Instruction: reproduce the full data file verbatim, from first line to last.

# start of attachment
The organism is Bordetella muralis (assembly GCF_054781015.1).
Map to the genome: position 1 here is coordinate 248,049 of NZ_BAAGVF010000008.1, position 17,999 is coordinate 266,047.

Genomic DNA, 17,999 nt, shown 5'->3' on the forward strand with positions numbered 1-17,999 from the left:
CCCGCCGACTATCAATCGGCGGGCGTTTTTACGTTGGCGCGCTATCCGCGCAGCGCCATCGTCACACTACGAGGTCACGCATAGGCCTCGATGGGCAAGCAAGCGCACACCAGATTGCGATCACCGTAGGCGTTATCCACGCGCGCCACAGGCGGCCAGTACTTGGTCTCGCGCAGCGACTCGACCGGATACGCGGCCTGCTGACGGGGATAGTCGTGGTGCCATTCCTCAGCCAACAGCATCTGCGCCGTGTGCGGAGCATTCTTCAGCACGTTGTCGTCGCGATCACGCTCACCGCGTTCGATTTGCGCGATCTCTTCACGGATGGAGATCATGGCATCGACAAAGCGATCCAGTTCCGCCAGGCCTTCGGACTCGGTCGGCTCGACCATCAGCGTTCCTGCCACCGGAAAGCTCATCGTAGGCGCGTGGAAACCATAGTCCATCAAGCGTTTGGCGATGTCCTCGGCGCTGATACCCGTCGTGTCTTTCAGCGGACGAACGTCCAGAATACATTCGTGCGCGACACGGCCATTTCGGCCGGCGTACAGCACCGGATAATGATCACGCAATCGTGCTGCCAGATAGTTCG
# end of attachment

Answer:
The organism is Bordetella muralis (assembly GCF_054781015.1).
Map to the genome: position 1 here is coordinate 248,049 of NZ_BAAGVF010000008.1, position 17,999 is coordinate 266,047.

Genomic DNA, 17,999 nt, shown 5'->3' on the forward strand with positions numbered 1-17,999 from the left:
CCCGCCGACTATCAATCGGCGGGCGTTTTTACGTTGGCGCGCTATCCGCGCAGCGCCATCGTCACACTACGAGGTCACGCATAGGCCTCGATGGGCAAGCAAGCGCACACCAGATTGCGATCACCGTAGGCGTTATCCACGCGCGCCACAGGCGGCCAGTACTTGGTCTCGCGCAGCGACTCGACCGGATACGCGGCCTGCTGACGGGGATAGTCGTGGTGCCATTCCTCAGCCAACAGCATCTGCGCCGTGTGCGGAGCATTCTTCAGCACGTTGTCGTCGCGATCACGCTCACCGCGTTCGATTTGCGCGATCTCTTCACGGATGGAGATCATGGCATCGACAAAGCGATCCAGTTCCGCCAGGCCTTCGGACTCGGTCGGCTCGACCATCAGCGTTCCTGCCACCGGAAAGCTCATCGTAGGCGCGTGGAAACCATAGTCCATCAAGCGTTTGGCGATGTCCTCGGCGCTGATACCCGTCGTGTCTTTCAGCGGACGAACGTCCAGAATACATTCGTGCGCGACACGGCCATTTCGGCCGGCGTACAGCACCGGATAATGATCACGCAATCGTGCTGCCAGATAGTTCG